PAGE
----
Norway continues to attach great importance to the topic of criminal accountability of United Nations officials and experts on mission, and I am therefore grateful for this opportunity to give a brief presentation of our views on this matter.
There is broad agreement that serious crimes, including sexual exploitation and abuse, cannot go unpunished. The principle of no impunity for grave crimes applies to all serious crimes, regardless of under what circumstances and by whom they are committed. Impunity fosters anger, suspicion and mistrust. We cannot afford to jeopardize the trust and support that the UN enjoys worldwide. As a result, Norway fully supports the UN zero-tolerance policy towards crimes committed by its officials and experts. Those who commit serious crimes while on duty for the UN must be brought to justice.
It is widely agreed that sexual exploitation and abuse could be a means of warfare and might even constitute a war crime. If UN officials on duty in conflict and post-conflict states commit such acts themselves it goes without saying that this challenges the very core of what the UN stands for and damages the organisation’s credibility and legitimacy. It is simply not acceptable and will severely harm the UN’s ability to properly execute its important mandates.
While we believe that preparatory measures such as awareness-raising and training on standards of conduct is necessary and should always be undertaken to prevent such conduct, reparatory measures must be in place if or when such acts are committed despite such training.
In Norway’s view, a core issue here is that the state of nationality of UN officials and experts must be willing to investigate allegations of serious misconduct and to prosecute if such unacceptable conduct is revealed. We are aware of the different legal traditions with regard to the exercise of extraterritorial jurisdiction over crimes committed by nationals abroad. However, in these situations, when the state in which the crime is committed is a conflict or post conflict state that lacks the ability to prosecute, there are often no other viable option.
First and foremost, we therefore call on States to establish jurisdiction for serious crimes committed by their nationals serving as members of a UN mission.
We also call on all States that have not already done so to provide information regarding their relevant legislation to the Secretary General in order to gain a full picture of the legal situation.
Secondly, we urge all states to cooperate with each other and with the UN when allegations of serious crimes are revealed. The General Assembly resolutions adopted at the last sessions offer several concrete recommendations with regard to strengthening such cooperation. A number of these recommendations are qualified by a reference to States’ domestic law. While it is obvious that cooperation in the field of criminal law must be carried out in compliance with domestic law, it is equally clear to us that current domestic law cannot serve as a justification for refraining from cooperating as recommended in these resolutions. Rather, it is our view that States must be prepared to consider amending their domestic law when this is warranted.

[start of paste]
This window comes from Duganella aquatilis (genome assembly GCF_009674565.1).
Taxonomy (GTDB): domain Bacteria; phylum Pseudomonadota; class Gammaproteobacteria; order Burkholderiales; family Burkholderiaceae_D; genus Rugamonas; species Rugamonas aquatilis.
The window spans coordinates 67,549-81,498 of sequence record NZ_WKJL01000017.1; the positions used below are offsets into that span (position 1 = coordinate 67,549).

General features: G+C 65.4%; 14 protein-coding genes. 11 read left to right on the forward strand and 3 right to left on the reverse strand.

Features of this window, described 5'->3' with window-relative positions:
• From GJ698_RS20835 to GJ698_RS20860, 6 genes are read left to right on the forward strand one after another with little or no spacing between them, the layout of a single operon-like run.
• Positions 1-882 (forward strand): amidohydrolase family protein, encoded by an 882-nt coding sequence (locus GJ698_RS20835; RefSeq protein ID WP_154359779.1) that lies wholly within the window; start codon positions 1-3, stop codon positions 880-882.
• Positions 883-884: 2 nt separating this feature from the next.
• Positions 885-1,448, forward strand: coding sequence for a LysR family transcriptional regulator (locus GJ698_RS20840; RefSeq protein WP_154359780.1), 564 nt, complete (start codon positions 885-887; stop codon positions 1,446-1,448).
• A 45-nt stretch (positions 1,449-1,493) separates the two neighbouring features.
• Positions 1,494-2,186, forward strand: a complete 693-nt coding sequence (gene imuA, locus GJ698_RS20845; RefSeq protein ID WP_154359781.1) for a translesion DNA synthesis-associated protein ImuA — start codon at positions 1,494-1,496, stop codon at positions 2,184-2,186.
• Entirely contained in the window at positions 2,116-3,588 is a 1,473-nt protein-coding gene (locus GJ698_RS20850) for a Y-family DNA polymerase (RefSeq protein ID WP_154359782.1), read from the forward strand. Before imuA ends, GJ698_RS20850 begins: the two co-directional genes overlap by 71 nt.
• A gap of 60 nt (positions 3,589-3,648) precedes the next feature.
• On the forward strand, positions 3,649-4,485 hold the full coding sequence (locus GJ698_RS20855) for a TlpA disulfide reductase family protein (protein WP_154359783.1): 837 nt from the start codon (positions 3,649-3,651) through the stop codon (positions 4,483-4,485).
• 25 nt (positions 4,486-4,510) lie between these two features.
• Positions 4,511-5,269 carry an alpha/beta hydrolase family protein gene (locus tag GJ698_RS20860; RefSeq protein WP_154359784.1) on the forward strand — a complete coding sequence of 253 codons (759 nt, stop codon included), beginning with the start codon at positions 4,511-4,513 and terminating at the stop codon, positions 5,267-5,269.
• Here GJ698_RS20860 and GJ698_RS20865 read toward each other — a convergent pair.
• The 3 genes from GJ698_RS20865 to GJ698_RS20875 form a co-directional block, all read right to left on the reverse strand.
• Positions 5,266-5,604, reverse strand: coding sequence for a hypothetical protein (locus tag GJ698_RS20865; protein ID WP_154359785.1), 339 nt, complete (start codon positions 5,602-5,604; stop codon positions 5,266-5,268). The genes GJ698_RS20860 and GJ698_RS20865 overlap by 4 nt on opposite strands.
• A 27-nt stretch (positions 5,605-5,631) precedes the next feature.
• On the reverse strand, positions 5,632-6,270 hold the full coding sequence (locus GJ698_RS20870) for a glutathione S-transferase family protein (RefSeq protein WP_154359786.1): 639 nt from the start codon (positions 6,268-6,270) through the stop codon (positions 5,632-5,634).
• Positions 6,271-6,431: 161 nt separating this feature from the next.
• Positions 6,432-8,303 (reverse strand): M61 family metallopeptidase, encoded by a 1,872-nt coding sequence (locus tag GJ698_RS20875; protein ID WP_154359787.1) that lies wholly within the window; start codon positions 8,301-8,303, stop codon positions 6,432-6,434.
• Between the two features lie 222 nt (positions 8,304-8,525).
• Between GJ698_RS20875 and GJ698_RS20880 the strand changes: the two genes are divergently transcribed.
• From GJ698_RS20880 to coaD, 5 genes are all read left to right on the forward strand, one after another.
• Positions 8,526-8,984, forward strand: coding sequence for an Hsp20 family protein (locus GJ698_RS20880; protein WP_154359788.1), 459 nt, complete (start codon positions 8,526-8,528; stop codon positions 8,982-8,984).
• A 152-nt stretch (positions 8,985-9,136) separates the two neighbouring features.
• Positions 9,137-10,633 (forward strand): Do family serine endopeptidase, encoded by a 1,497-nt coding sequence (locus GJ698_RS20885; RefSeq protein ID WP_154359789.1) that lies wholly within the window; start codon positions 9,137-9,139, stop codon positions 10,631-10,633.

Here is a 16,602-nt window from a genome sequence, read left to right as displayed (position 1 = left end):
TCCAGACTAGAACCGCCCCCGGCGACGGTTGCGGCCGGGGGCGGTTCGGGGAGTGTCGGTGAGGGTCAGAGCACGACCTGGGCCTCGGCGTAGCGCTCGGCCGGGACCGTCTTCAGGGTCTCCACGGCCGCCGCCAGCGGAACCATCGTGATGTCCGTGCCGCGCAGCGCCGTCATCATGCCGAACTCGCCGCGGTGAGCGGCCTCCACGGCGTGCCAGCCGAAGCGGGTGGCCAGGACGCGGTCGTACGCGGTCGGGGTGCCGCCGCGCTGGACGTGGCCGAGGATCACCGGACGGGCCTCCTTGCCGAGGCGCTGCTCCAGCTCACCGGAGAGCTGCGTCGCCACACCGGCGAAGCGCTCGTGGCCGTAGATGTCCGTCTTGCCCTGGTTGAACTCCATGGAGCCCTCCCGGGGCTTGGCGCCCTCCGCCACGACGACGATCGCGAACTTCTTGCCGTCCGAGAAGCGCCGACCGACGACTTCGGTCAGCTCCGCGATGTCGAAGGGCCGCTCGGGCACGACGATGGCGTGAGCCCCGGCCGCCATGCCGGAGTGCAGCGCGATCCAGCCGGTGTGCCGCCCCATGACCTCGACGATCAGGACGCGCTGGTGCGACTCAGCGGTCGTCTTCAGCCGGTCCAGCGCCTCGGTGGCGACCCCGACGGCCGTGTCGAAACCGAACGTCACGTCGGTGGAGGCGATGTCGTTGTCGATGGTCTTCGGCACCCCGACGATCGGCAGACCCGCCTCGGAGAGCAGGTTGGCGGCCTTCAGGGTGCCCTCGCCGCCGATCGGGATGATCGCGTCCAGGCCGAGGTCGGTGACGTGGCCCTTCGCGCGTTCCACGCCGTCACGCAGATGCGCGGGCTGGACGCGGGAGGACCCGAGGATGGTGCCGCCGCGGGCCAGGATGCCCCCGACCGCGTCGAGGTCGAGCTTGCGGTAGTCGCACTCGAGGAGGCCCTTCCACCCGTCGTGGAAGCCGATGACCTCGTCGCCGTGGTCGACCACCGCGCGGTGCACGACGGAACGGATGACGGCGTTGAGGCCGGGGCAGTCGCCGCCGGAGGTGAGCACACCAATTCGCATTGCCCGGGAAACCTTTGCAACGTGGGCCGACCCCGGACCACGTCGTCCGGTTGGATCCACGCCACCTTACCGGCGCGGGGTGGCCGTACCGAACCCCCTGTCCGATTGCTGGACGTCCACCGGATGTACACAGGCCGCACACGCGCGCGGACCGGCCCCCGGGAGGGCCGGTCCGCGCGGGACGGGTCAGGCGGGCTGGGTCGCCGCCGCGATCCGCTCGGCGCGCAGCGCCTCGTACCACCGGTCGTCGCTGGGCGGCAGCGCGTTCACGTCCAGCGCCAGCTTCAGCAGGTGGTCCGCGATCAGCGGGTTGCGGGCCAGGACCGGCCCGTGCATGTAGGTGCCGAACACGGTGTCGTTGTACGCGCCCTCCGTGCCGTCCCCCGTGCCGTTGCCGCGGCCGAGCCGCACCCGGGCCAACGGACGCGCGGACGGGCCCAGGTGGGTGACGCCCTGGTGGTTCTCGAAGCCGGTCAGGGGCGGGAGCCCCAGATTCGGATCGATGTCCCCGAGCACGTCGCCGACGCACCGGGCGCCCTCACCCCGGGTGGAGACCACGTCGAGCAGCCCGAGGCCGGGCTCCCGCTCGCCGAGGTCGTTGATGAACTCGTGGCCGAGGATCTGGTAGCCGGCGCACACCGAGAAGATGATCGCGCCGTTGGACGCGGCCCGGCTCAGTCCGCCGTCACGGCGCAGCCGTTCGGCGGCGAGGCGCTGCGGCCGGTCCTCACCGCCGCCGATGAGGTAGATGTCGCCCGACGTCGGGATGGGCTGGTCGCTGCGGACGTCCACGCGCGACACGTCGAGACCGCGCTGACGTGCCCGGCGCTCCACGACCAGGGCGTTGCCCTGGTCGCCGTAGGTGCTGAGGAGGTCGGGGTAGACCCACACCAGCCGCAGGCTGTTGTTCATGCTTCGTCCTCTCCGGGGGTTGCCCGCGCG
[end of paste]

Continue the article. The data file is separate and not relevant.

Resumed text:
Norway would like to thank the Secretary-General for his informative report under this agenda item. The report provides, inter alia, useful information on the number of cases that have been brought to the attention of the national state of the alleged perpetrator and the number of responses received from the member states in this regard. We note with concern that the UN has received few responses from States on how credible allegations have been handled in their domestic jurisdictions. It is our hope that more such responses are forthcoming. As will be recalled, the need for States to keep the UN informed about the development in these cases was one of the major new provisions that were included in last year’s resolution under this agenda item.
We note that the Secretary General’s report does not give reason to believe that criminal conduct of UN officials and experts on mission is systematic and widespread. In this regard, we again call on the Secretariat to provide its assessment as to whether or not the number of cases reported accurately reflects the reality or whether there may be cases that are unreported. We note with concern that serious crimes, such as sexual exploitation and abuse, can be difficult for victims to report and recommend the consideration of putting in place mechanisms for reporting which are easily accessible for potential victims of such conduct.
Let me end this statement by noting that the relatively low number of reported cases should not serve as justification for maintaining the legal status quo on criminal accountability for UN officials and experts on mission. In our view, one case of impunity is one too many. It is also Norway’s view that we need to put in place a mechanism that can deal effectively with allegations of serious crimes being committed on a larger scale, if such a situation should occur tomorrow.